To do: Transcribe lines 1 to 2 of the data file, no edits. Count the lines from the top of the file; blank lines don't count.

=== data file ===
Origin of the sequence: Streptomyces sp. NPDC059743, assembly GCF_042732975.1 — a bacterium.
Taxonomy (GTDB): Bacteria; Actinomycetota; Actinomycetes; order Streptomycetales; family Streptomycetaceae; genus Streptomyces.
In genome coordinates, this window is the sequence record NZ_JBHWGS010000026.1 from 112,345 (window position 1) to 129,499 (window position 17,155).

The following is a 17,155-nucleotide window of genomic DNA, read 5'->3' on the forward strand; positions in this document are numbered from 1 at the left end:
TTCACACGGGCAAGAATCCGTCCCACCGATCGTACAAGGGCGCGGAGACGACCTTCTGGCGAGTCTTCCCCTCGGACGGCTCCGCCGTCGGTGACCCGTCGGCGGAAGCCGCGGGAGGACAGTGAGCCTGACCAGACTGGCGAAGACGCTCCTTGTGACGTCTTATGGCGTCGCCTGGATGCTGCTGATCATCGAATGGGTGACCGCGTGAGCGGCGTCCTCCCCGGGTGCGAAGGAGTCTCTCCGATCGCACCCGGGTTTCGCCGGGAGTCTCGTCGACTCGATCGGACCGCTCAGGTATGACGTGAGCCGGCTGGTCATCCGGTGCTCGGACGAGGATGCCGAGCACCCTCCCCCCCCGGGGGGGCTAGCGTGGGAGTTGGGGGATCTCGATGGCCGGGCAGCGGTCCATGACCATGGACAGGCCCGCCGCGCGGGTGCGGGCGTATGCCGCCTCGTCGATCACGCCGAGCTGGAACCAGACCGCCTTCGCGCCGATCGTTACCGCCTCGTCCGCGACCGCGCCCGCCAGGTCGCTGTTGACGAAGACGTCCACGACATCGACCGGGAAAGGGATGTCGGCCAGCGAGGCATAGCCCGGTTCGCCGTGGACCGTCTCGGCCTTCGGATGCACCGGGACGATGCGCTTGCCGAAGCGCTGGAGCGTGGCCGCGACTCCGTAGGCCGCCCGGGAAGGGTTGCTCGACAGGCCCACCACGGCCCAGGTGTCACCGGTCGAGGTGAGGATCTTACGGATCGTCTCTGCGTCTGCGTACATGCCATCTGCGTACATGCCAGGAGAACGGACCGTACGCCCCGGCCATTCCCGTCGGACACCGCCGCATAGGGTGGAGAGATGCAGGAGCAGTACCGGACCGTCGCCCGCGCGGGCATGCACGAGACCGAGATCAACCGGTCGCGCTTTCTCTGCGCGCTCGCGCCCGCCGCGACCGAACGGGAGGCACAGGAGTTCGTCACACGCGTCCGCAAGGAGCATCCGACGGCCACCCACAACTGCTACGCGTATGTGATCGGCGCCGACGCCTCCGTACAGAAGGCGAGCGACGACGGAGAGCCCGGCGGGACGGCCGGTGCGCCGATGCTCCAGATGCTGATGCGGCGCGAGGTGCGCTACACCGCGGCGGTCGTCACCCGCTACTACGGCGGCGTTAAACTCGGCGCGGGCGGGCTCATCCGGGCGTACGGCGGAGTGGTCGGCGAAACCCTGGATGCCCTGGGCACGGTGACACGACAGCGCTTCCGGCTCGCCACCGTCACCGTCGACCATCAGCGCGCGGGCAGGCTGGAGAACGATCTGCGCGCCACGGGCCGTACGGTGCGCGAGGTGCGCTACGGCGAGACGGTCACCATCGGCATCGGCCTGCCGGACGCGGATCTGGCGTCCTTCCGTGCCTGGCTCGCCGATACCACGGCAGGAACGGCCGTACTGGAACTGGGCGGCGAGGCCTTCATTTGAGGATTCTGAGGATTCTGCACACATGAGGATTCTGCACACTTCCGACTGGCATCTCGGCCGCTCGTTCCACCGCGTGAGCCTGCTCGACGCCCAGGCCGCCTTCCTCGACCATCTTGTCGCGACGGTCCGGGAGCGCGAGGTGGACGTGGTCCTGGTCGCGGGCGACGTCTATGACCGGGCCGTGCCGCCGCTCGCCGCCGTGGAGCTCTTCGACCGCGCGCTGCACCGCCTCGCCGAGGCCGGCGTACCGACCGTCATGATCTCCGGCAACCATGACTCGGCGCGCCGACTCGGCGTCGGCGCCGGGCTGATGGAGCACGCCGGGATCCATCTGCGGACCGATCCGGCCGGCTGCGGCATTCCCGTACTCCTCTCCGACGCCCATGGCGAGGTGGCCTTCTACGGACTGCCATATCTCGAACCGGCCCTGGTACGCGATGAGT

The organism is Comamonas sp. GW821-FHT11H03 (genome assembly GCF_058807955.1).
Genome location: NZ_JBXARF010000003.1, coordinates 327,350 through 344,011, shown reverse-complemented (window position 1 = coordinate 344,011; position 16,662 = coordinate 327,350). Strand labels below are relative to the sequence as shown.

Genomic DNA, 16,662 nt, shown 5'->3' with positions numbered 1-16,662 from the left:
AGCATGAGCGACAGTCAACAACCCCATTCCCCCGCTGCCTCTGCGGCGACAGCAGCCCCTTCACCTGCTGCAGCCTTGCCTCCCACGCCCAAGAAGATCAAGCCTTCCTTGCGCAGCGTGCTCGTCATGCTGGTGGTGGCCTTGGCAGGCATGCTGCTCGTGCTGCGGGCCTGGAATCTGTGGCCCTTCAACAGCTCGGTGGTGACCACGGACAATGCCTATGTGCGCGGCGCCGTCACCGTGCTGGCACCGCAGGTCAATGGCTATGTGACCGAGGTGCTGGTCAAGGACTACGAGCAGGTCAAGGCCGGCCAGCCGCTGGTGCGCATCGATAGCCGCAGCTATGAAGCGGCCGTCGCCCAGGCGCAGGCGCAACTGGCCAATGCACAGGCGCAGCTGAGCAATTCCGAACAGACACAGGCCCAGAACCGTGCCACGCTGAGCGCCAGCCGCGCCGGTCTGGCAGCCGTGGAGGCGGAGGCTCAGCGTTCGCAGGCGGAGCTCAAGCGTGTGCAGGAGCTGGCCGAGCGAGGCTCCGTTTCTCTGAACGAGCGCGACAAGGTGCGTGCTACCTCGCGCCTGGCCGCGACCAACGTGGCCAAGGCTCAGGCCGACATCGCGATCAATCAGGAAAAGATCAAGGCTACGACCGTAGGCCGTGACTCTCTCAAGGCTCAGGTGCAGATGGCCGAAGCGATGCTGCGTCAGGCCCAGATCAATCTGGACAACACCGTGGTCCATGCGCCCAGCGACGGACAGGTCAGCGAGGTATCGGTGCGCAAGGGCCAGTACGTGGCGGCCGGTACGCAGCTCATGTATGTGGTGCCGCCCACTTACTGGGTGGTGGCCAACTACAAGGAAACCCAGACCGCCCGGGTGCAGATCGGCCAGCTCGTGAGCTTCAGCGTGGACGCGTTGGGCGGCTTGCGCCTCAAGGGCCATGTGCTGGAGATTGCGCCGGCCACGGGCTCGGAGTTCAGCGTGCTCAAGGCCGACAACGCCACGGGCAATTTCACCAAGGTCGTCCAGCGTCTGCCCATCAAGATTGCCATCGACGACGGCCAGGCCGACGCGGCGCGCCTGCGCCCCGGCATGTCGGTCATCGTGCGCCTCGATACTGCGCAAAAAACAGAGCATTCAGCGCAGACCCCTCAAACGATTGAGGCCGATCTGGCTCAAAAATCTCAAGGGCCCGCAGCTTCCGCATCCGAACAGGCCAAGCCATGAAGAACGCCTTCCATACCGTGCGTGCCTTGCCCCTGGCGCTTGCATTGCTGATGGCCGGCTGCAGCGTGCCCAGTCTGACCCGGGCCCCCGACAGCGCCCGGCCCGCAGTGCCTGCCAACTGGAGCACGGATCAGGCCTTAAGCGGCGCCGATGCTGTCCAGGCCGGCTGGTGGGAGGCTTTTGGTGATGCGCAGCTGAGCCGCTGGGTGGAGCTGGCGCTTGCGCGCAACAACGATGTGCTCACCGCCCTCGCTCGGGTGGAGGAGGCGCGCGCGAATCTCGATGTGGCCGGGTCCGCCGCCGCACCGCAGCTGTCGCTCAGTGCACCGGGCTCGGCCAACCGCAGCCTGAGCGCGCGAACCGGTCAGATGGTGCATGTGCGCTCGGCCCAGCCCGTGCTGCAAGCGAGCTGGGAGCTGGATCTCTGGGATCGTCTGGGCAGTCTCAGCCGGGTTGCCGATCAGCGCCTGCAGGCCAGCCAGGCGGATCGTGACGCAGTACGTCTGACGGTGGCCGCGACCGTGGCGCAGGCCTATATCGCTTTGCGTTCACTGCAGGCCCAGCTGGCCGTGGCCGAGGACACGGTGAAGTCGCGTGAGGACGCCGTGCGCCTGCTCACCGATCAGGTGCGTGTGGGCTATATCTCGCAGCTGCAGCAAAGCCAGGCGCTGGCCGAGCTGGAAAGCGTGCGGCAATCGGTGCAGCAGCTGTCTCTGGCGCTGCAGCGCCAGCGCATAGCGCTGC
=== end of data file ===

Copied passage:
Origin of the sequence: Streptomyces sp. NPDC059743, assembly GCF_042732975.1 — a bacterium.
Taxonomy (GTDB): Bacteria; Actinomycetota; Actinomycetes; order Streptomycetales; family Streptomycetaceae; genus Streptomyces.